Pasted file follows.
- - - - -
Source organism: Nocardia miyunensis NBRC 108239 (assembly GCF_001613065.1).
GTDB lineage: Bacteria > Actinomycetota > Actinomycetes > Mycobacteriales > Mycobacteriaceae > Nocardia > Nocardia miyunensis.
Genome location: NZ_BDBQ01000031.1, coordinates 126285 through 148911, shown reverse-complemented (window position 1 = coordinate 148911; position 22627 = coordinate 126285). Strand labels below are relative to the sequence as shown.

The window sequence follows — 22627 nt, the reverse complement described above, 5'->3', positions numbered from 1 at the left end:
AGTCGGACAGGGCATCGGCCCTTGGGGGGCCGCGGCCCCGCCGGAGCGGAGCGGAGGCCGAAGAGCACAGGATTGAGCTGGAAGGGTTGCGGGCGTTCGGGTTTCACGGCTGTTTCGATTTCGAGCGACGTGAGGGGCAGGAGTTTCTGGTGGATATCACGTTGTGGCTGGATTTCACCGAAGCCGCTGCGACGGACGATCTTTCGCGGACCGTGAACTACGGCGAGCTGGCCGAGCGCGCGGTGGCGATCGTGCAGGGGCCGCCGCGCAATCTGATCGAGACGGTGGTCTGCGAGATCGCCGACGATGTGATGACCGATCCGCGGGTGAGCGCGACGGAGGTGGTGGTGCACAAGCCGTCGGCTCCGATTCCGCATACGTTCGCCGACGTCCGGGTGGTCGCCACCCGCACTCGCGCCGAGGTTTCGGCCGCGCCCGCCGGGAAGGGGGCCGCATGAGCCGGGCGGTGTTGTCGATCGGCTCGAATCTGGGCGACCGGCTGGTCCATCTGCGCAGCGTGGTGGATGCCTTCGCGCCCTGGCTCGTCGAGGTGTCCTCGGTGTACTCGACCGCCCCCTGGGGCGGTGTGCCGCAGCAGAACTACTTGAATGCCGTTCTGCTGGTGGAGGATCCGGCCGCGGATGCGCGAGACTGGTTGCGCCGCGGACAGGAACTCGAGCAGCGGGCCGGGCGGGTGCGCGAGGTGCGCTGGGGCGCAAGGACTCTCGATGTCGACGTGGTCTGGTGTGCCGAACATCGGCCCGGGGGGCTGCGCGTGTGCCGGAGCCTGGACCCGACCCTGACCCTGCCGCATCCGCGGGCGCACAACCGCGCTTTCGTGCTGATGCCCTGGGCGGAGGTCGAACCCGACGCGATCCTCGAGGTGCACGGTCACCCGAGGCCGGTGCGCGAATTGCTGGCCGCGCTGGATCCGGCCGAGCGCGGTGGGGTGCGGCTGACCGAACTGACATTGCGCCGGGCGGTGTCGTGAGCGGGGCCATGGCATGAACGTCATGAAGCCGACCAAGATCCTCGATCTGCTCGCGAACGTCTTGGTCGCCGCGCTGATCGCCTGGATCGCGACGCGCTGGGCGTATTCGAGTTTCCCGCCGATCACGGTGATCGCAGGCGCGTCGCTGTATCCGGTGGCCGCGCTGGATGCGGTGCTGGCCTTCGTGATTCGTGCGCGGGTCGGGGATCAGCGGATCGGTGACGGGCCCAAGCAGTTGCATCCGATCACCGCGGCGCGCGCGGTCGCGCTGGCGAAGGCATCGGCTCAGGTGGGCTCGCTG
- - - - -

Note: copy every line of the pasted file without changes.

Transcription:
Source organism: Nocardia miyunensis NBRC 108239 (assembly GCF_001613065.1).
GTDB lineage: Bacteria > Actinomycetota > Actinomycetes > Mycobacteriales > Mycobacteriaceae > Nocardia > Nocardia miyunensis.
Genome location: NZ_BDBQ01000031.1, coordinates 126285 through 148911, shown reverse-complemented (window position 1 = coordinate 148911; position 22627 = coordinate 126285). Strand labels below are relative to the sequence as shown.

The window sequence follows — 22627 nt, the reverse complement described above, 5'->3', positions numbered from 1 at the left end:
AGTCGGACAGGGCATCGGCCCTTGGGGGGCCGCGGCCCCGCCGGAGCGGAGCGGAGGCCGAAGAGCACAGGATTGAGCTGGAAGGGTTGCGGGCGTTCGGGTTTCACGGCTGTTTCGATTTCGAGCGACGTGAGGGGCAGGAGTTTCTGGTGGATATCACGTTGTGGCTGGATTTCACCGAAGCCGCTGCGACGGACGATCTTTCGCGGACCGTGAACTACGGCGAGCTGGCCGAGCGCGCGGTGGCGATCGTGCAGGGGCCGCCGCGCAATCTGATCGAGACGGTGGTCTGCGAGATCGCCGACGATGTGATGACCGATCCGCGGGTGAGCGCGACGGAGGTGGTGGTGCACAAGCCGTCGGCTCCGATTCCGCATACGTTCGCCGACGTCCGGGTGGTCGCCACCCGCACTCGCGCCGAGGTTTCGGCCGCGCCCGCCGGGAAGGGGGCCGCATGAGCCGGGCGGTGTTGTCGATCGGCTCGAATCTGGGCGACCGGCTGGTCCATCTGCGCAGCGTGGTGGATGCCTTCGCGCCCTGGCTCGTCGAGGTGTCCTCGGTGTACTCGACCGCCCCCTGGGGCGGTGTGCCGCAGCAGAACTACTTGAATGCCGTTCTGCTGGTGGAGGATCCGGCCGCGGATGCGCGAGACTGGTTGCGCCGCGGACAGGAACTCGAGCAGCGGGCCGGGCGGGTGCGCGAGGTGCGCTGGGGCGCAAGGACTCTCGATGTCGACGTGGTCTGGTGTGCCGAACATCGGCCCGGGGGGCTGCGCGTGTGCCGGAGCCTGGACCCGACCCTGACCCTGCCGCATCCGCGGGCGCACAACCGCGCTTTCGTGCTGATGCCCTGGGCGGAGGTCGAACCCGACGCGATCCTCGAGGTGCACGGTCACCCGAGGCCGGTGCGCGAATTGCTGGCCGCGCTGGATCCGGCCGAGCGCGGTGGGGTGCGGCTGACCGAACTGACATTGCGCCGGGCGGTGTCGTGAGCGGGGCCATGGCATGAACGTCATGAAGCCGACCAAGATCCTCGATCTGCTCGCGAACGTCTTGGTCGCCGCGCTGATCGCCTGGATCGCGACGCGCTGGGCGTATTCGAGTTTCCCGCCGATCACGGTGATCGCAGGCGCGTCGCTGTATCCGGTGGCCGCGCTGGATGCGGTGCTGGCCTTCGTGATTCGTGCGCGGGTCGGGGATCAGCGGATCGGTGACGGGCCCAAGCAGTTGCATCCGATCACCGCGGCGCGCGCGGTCGCGCTGGCGAAGGCATCGGCTCAGGTGGGCTCGCTG